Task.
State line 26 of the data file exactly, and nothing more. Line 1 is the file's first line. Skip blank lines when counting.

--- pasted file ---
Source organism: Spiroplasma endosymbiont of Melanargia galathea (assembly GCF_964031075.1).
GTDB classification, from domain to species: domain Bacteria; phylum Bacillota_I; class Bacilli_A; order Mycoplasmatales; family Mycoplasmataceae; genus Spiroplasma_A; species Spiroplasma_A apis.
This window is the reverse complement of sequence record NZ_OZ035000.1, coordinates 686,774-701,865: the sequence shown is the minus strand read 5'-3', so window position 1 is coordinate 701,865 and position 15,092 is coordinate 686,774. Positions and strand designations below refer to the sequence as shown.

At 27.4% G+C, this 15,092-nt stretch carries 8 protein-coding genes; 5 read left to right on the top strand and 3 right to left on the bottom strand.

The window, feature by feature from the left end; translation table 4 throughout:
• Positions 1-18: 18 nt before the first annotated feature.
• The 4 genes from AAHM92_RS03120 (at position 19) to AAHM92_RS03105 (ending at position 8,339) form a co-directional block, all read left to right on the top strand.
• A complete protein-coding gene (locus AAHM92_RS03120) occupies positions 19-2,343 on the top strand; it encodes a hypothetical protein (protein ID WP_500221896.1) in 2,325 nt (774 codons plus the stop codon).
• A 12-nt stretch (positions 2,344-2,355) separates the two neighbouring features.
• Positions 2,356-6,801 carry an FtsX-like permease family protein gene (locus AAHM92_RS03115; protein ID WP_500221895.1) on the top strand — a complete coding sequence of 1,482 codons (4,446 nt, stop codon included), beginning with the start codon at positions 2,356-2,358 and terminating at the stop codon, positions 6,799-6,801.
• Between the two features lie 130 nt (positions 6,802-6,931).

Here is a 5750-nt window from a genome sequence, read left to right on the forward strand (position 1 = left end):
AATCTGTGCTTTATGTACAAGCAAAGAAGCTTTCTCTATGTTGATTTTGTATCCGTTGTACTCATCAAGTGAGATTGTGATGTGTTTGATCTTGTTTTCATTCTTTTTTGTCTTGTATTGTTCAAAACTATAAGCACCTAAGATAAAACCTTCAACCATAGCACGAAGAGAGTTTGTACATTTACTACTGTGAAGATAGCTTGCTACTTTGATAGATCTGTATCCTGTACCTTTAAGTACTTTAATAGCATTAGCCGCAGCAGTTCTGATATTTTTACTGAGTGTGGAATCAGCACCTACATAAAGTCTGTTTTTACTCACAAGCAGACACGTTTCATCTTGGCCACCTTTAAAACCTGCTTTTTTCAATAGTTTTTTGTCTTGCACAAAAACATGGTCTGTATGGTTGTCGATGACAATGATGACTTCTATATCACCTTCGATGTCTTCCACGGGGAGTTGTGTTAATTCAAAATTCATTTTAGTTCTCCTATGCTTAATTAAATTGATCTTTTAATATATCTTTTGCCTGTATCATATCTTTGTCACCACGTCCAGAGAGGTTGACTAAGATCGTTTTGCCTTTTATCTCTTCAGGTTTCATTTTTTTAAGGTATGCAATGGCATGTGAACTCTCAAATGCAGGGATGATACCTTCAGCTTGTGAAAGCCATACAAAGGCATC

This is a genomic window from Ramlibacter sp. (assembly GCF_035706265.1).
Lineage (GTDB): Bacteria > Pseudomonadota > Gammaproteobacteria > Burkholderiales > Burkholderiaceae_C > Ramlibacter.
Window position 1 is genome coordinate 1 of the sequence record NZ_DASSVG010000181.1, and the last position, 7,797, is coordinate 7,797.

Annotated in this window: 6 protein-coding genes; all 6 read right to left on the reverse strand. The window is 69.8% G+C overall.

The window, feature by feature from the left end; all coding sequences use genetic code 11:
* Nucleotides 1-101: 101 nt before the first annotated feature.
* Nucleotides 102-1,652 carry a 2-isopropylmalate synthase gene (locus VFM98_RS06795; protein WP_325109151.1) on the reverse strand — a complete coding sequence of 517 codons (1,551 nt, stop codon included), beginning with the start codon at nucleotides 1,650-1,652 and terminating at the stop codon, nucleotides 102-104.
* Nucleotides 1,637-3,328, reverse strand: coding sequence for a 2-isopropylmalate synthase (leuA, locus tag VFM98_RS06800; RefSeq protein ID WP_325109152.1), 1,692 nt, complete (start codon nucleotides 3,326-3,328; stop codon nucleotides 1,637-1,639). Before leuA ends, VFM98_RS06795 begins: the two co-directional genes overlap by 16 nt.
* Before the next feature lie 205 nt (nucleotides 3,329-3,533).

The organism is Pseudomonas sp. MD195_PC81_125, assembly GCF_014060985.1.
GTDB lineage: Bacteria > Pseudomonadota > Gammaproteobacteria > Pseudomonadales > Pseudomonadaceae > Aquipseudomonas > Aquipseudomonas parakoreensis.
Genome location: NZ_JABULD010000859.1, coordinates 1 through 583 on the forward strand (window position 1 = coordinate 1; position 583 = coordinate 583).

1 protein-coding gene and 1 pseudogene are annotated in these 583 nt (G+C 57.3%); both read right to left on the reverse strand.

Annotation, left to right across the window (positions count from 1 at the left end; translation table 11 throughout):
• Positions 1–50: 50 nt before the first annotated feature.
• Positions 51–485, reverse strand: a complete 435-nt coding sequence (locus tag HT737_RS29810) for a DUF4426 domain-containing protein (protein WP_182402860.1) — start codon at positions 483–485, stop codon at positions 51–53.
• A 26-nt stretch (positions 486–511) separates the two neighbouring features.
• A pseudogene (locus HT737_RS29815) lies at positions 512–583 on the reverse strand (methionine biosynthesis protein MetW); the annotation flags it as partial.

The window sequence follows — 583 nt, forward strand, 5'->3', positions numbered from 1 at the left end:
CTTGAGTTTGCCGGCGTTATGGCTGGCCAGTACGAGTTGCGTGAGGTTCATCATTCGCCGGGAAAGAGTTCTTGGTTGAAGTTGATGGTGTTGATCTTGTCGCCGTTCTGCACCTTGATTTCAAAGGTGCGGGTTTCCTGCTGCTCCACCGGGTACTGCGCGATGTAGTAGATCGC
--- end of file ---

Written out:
1 protein-coding gene and 1 pseudogene are annotated in these 583 nt (G+C 57.3%); both read right to left on the reverse strand.